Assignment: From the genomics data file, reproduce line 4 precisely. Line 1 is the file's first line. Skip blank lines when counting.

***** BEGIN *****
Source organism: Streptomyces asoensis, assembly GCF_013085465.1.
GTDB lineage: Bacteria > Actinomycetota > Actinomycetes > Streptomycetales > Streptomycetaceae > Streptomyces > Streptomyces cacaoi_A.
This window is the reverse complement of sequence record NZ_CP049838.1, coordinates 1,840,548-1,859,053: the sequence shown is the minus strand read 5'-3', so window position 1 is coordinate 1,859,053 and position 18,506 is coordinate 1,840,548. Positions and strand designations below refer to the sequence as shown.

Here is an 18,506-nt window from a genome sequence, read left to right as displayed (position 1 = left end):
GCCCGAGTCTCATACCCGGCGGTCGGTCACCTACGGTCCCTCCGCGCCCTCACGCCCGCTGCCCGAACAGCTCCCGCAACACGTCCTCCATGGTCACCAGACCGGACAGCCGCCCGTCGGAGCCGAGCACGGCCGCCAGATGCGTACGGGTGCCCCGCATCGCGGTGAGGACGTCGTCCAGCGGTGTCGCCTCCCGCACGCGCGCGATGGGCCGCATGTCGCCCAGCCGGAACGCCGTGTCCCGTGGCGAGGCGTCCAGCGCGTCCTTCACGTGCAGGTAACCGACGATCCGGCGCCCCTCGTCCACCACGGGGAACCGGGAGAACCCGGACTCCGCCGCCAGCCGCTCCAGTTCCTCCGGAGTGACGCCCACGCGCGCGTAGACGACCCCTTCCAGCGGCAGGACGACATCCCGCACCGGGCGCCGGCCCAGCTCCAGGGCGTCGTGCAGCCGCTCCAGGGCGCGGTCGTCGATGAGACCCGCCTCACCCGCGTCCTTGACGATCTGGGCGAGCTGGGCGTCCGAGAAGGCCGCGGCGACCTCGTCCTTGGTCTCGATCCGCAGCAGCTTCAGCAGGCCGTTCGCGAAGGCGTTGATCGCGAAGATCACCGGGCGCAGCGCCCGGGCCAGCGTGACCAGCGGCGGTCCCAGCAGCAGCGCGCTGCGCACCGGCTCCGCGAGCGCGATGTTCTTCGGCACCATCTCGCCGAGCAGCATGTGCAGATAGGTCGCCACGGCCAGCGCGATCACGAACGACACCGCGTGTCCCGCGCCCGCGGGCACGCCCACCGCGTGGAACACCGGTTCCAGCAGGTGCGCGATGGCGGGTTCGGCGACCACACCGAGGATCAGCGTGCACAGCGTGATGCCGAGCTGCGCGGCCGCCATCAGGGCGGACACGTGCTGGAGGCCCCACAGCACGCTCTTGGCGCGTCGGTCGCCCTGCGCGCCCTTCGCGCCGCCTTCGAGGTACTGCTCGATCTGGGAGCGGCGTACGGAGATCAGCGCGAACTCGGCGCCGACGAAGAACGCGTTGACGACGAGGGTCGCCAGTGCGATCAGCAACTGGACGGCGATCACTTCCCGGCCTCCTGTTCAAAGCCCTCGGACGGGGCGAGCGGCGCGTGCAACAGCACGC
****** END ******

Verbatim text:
Here is an 18,506-nt window from a genome sequence, read left to right as displayed (position 1 = left end):